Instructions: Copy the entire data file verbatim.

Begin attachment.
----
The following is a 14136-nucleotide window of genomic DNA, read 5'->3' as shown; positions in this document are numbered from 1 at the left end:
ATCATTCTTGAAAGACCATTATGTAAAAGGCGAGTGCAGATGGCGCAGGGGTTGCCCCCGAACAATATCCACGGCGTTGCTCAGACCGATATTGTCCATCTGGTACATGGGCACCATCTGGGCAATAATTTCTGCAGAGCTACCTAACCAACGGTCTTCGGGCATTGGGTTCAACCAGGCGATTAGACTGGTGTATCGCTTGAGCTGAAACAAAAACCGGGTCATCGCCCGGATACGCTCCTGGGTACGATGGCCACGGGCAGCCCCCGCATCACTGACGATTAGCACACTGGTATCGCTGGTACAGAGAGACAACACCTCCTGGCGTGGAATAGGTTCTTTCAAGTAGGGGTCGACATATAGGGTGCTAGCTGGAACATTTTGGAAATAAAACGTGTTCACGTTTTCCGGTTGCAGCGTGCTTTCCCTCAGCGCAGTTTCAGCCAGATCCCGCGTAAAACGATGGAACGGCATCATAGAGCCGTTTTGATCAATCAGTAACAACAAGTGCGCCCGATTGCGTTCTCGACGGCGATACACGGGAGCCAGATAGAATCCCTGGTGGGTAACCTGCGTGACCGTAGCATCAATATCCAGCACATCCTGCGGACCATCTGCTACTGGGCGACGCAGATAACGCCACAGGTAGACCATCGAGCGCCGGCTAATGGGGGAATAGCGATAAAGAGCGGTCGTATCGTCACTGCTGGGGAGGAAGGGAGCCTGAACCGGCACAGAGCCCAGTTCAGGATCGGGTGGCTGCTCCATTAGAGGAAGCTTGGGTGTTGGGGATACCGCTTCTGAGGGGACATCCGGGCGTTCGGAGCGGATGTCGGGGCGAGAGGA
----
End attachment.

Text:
The following is a 14136-nucleotide window of genomic DNA, read 5'->3' as shown; positions in this document are numbered from 1 at the left end:
ATCATTCTTGAAAGACCATTATGTAAAAGGCGAGTGCAGATGGCGCAGGGGTTGCCCCCGAACAATATCCACGGCGTTGCTCAGACCGATATTGTCCATCTGGTACATGGGCACCATCTGGGCAATAATTTCTGCAGAGCTACCTAACCAACGGTCTTCGGGCATTGGGTTCAACCAGGCGATTAGACTGGTGTATCGCTTGAGCTGAAACAAAAACCGGGTCATCGCCCGGATACGCTCCTGGGTACGATGGCCACGGGCAGCCCCCGCATCACTGACGATTAGCACACTGGTATCGCTGGTACAGAGAGACAACACCTCCTGGCGTGGAATAGGTTCTTTCAAGTAGGGGTCGACATATAGGGTGCTAGCTGGAACATTTTGGAAATAAAACGTGTTCACGTTTTCCGGTTGCAGCGTGCTTTCCCTCAGCGCAGTTTCAGCCAGATCCCGCGTAAAACGATGGAACGGCATCATAGAGCCGTTTTGATCAATCAGTAACAACAAGTGCGCCCGATTGCGTTCTCGACGGCGATACACGGGAGCCAGATAGAATCCCTGGTGGGTAACCTGCGTGACCGTAGCATCAATATCCAGCACATCCTGCGGACCATCTGCTACTGGGCGACGCAGATAACGCCACAGGTAGACCATCGAGCGCCGGCTAATGGGGGAATAGCGATAAAGAGCGGTCGTATCGTCACTGCTGGGGAGGAAGGGAGCCTGAACCGGCACAGAGCCCAGTTCAGGATCGGGTGGCTGCTCCATTAGAGGAAGCTTGGGTGTTGGGGATACCGCTTCTGAGGGGACATCCGGGCGTTCGGAGCGGATGTCGGGGCGAGAGGA